Full size letter paper lives in the base of the machine (in a rather flimsy slide-out tray – to be expected at this price point), whilst the photo paper is loaded vertically through a slot in the back. As is traditional on Canon printers, all the various media exit and entry flaps all close up meaning that the machine packs into a nice, convenient cube when it’s not being used. Should you forget to open the main exit flap, it will pop open automatically when you do the first print. Some people have said it’s on the big side, but the MP560 is a smaller and more tightly packaged unit than the HP I had before. Quoted print speed is 9.2ppm mono or 6ppm color, but of course that figure is meaningless unless you know what print quality that was selected. I can’t fault the quality of the photo prints however, the colours were vibrant, and not a trace of pixilation anywhere – the quoted res is 9600 x 2400dpi with a photo print speed of 39 seconds (based on a standard 10x15cm print) – this pretty much held up in my experience. Duplex printing for 2-sided prints is also standard, and this feature works well.
Scan resolution comes in at 240dpi. You either have the option of scanning in the conventional manner (i.e. from your PC), either directly from the Canon software, or through your photo editing package – which isn’t always reliable thanks to buggy drivers – I use Microsoft Works Photo Premium, and yes you guessed it – trying to fire up the TWAIN driver from within crashed it completely. Intriguingly, on my system doing a “scan to PC” using the printer’s own controls made the TWAIN driver launch flawlessly on my laptop. But to be fair I’ve never owned a scanner (I’ve been through an Agfa and two HPs) that haven’t had flaky drivers to put up with. Alternatively, the MP560 can scan directly to your memory card or USB flash drive and save the result as a .PDF file – a really handy feature, but expect file sizes to be large.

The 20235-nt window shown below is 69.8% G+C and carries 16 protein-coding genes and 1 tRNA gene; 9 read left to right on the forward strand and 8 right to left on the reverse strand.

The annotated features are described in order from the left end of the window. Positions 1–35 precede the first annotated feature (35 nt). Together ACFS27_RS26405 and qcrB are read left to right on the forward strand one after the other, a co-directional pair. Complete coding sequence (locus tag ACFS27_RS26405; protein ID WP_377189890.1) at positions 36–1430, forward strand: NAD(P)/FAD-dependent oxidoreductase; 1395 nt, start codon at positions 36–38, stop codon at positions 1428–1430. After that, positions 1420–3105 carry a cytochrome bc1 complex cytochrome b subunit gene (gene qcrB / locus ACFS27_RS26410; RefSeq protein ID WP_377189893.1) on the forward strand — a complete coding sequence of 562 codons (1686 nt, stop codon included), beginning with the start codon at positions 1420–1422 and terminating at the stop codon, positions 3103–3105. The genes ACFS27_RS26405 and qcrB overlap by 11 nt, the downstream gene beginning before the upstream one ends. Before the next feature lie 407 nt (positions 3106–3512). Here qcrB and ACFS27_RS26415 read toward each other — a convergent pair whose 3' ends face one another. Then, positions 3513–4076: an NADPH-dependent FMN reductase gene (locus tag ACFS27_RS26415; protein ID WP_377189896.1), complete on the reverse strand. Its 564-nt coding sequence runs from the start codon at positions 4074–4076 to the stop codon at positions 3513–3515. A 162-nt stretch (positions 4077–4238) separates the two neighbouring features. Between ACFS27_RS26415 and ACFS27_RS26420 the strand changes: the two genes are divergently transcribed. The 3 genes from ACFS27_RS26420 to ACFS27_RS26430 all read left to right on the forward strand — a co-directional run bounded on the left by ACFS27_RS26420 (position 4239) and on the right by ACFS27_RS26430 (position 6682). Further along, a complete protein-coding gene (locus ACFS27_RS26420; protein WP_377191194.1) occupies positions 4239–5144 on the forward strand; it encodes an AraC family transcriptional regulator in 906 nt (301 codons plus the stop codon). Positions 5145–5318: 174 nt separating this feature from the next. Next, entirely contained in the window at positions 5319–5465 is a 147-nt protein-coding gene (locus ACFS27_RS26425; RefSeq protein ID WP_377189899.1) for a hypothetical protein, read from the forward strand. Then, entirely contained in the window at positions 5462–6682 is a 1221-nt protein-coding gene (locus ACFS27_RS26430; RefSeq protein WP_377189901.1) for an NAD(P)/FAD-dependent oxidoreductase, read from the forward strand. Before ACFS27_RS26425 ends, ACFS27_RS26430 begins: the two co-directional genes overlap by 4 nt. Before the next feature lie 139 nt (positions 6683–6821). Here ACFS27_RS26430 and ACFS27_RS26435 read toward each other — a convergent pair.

Living With It
I was a bit perplexed to find the sheer amount of assembly work required – the printhead and the five ink cartridges are all supplied in a dismantled state and you have to build it up from scratch. Every component is wrapped individually – has Canon heard of environmental awareness these days?? Once assembled though it was easy enough to wing it through the built in controls, and do a test print – but that’s until you get to setting up the wireless….
The user documentation is really akward to use and was my biggest criticism with the unit. In this day and age, where everyone is worred about consumption of resources and the like, why on earth to Canon supply you with 2 massive manuals (1 user guide, 1 network trouble shooting guide), each written in 26 different languages, resulting in 2 inches thick worth of paper 95% of which is totally irrelevant. The set up guide could be laid out a bit better too, as I inevitably made a cock-up of the wireless set up (the driver installation fell over with a meaningless error message) and I had to retrace my steps a second time and the constant flicking of pages trying to find the bit that was relevant to me became infuriating after a while. The idea of having a printed network troubleshooting guide seemed initially nice, but the problem I ran into wasn’t listed, and Canon’s online troubleshooting was rather rudimentary and therefore wasn’t any help either. I ended up having to Google it and find the solution on a third party tech discussion board.
If you can live with the little display, the lack of an Ethernet port, and a slightly lower print speed then this will do nicely. Otherwise you’ll need to move up to the slightly more expensive MP640. But I am pleased with this machine and I am happy to recommend it.